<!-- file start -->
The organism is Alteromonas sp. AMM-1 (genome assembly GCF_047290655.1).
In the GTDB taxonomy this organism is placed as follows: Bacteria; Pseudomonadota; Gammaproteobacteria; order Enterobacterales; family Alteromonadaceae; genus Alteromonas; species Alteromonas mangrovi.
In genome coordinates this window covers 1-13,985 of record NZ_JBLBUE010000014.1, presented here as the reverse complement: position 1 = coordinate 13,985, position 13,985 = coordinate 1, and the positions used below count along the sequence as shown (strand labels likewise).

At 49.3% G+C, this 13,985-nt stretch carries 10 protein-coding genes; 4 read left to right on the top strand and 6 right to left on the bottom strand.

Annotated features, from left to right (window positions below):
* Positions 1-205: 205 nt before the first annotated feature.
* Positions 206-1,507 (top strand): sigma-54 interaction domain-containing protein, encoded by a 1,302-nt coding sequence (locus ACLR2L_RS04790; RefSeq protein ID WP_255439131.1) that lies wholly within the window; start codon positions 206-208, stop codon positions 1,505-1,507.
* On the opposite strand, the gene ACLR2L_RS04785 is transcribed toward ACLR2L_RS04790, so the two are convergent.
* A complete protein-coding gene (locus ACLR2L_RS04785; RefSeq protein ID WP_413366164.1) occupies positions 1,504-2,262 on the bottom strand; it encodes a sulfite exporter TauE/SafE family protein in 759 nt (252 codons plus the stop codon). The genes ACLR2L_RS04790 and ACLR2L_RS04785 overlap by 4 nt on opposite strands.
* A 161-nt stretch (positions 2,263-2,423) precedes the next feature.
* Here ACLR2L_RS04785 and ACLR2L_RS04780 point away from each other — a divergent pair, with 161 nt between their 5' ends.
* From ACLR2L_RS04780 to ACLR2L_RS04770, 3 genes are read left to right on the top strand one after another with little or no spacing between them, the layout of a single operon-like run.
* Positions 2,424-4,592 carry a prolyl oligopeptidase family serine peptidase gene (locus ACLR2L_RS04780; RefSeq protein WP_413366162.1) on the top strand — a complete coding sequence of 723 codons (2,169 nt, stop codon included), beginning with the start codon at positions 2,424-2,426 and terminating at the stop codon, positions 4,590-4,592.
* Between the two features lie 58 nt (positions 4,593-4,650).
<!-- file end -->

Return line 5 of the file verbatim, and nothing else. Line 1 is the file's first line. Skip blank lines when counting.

Annotated features, from left to right (window positions below):